Once upon a time, not too long ago, CrossCountry Trains ran three trains between Birmingham and Southampton every two hours.
You could travel by rail from the south coast to the West Midlands without worrying too much about what time you were coming back again. Today, just a third of those services are still running: journey planners suggest alternative routes which take up to four hours and involve changes at places like Reading (which makes sense) or Bristol (which really doesn’t). This does not seem likely to make it more attractive to travel by train.
CrossCountry is hardly alone: train operating companies (TOCs) across the board have been making similar decisions. Southeastern had already quietly decided to shelve long-nurtured plans to increase frequencies on some of its suburban routes; in January, it announced plans to cut 7%, around 1 in 14, of its services, “so that we can offer passengers more certainty that trains will be operating and on time”. Southern, too, has slashed frequencies on a whole swathe of routes, claiming it’s the “most effective means of ensuring our customers receive a reliable service”; South Western Railway has done much the same, and been attacked by assorted LibDem MPs for its trouble. The list goes on.
On the face of it, the proximate cause of these cuts is covid, and more specifically, the omicron variant, which has been less horrific than those which preceded it but spent the winter making vast numbers of people ill nonetheless. That has meant advice from the government to work from home, reversing last autumn’s baby steps back to normality; it’s also meant a lot of railway staff being off sick with very little notice. The situation has, for obvious reasons, both reduced demand for train travel, and made it unusually difficult for TOCs to guarantee they have the staff to provide it.
Some observers, by which I mean me, have cynically wondered whether there might be something else going on here, too. The winter of 2010 saw vast numbers of trains on certain routes cancelled altogether at the first sign of a snowflake. Some genius somewhere seemed to have worked out that the financial penalties for consistently running at a delay (refunds and so forth) would be greater than those for simply not running any trains at all, and had acted accordingly.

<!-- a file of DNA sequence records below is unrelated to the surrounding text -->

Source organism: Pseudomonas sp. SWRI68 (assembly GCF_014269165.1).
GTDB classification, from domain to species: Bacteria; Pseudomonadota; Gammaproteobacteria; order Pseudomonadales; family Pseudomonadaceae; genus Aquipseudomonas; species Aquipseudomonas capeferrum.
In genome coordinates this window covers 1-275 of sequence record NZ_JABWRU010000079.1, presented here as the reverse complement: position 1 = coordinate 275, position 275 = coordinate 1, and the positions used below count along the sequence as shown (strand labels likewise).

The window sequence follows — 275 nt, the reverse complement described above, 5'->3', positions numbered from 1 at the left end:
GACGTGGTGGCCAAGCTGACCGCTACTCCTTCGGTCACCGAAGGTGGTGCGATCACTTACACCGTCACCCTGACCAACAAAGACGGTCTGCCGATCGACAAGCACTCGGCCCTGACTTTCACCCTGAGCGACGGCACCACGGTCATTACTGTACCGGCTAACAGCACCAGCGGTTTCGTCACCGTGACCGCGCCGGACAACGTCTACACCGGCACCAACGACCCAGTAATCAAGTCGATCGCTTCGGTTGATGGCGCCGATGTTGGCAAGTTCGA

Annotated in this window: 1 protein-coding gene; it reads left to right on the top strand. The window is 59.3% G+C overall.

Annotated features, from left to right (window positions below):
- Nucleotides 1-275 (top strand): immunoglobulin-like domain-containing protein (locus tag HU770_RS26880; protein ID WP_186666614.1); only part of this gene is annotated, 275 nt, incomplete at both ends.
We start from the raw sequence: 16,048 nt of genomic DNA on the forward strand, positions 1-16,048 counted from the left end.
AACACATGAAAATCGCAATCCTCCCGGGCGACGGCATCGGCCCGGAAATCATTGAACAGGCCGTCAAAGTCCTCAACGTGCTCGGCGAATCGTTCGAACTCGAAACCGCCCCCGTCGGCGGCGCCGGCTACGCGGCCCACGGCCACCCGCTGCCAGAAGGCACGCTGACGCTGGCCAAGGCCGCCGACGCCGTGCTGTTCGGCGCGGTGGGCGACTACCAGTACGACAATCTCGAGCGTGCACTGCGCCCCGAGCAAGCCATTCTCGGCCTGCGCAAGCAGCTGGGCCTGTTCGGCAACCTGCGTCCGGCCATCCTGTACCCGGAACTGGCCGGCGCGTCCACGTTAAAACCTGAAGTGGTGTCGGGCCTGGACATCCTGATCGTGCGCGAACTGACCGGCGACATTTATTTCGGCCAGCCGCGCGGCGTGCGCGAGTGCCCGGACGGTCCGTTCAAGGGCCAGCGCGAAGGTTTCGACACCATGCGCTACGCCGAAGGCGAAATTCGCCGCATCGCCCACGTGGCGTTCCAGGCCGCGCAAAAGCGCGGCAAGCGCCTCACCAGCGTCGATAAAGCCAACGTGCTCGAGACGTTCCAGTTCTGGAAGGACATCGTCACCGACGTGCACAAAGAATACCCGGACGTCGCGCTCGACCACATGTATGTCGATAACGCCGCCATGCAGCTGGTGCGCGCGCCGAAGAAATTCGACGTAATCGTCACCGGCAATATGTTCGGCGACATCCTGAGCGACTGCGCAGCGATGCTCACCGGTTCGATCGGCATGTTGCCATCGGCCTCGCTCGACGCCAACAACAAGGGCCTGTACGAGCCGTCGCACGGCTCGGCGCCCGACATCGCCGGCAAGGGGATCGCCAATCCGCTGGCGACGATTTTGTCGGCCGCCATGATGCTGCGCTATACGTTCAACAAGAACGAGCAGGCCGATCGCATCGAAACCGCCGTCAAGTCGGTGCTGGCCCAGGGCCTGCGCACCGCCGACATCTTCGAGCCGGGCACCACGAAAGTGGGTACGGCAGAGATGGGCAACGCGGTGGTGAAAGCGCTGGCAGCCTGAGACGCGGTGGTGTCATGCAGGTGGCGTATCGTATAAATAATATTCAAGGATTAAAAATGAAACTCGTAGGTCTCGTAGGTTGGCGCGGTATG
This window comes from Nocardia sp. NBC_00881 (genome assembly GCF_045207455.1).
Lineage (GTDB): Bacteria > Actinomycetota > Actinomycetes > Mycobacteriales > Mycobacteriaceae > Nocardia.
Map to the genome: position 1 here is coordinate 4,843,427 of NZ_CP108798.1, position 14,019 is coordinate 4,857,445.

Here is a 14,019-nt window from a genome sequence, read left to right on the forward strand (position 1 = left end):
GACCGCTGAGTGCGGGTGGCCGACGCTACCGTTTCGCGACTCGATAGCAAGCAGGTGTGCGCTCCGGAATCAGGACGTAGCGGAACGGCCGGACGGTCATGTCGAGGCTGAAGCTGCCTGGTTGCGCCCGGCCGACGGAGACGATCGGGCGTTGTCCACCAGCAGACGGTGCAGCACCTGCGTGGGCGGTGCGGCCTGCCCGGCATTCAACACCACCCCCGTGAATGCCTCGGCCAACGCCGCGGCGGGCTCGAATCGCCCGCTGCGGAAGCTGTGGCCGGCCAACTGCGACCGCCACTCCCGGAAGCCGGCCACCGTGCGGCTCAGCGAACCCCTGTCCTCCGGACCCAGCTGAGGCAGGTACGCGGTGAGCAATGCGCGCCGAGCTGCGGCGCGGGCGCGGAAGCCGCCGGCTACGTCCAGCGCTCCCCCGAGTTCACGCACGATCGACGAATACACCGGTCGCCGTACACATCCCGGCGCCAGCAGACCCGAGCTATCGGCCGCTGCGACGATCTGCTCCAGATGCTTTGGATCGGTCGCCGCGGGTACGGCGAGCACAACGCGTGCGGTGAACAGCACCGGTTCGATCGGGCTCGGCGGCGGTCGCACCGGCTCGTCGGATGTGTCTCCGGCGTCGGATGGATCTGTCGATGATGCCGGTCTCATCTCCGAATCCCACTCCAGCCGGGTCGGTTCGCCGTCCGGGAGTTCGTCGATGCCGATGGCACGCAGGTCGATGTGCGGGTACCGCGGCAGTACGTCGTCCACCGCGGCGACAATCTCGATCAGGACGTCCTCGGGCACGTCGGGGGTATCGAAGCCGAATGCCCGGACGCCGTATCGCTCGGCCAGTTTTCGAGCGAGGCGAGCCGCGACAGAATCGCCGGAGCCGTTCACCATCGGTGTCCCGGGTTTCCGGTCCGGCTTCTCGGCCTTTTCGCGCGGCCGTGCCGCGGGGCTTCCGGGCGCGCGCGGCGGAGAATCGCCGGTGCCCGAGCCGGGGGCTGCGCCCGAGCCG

That can’t be it this time: the franchise system is dead, another victim of the pandemic. But there are other reasons to think the TOCs’ chosen explanation doesn’t entirely stack up. It seems to assume that passengers would be happier with a guaranteed low-frequency service than a higher frequency one which might on occasion get cancelled. I’m not entirely convinced human nature actually works like that.
Stewart Palmer, a director at Railfuture who’s spent a lot of time looking at the SWR changes specifically, suggests an alternative explanation. The story of UK rail in the second half of the 20th century was one of decline, he argues: passenger numbers fell more years than not. The franchise system, whatever its other faults, gave train operators an incentive to grow, and in the two decades after privatisation, journey numbers doubled.
That system was already wobbling, due to falling interest from bidders and a series of emergency nationalisations, even before the pandemic finished it off for good: now the TOCs are effectively just contractors, paid a set fee to run the services the Department for Transport tells them. There’s no incentive to try to get numbers back to their pre-pandemic levels.
Worse than that, since DfT funding is set by the Treasury – and since neither institution, Palmer argues, properly understands the railway industry’s cost model – there is actually an incentive to cut services. “The Treasury think they’re saving money by reducing train services,” Palmer argues. The problem is that the railways have high fixed costs, through things like infrastructure costs and train leasing, and relatively low variable ones that you can actually reduce by cutting services: the risk is that operators will deter passengers, without making a dent in the cost of running the network. “If you provide a lousy service people won’t use it. There’s no point in saving £1 in cost and losing £2 in revenue.” It’s the British Rail years all over again, only this time private companies are making a profit from it.
Hopefully, some of the omicron-wave of cuts will prove temporary: perhaps public outrage or growing demand will persuade the TOCs and the purseholders to fatten their timetables once again. But that, surely, is more likely on busy commuter routes than those used primarily for leisure or other purposes. If the government wants to hit its environmental targets, it needs to persuade more, not fewer, people to use the trains. Someone should have a word with the Treasury.
Jonn Elledge is a journalist and editor who specialises in transport and local government. Former assistant editor of the New Statesman.
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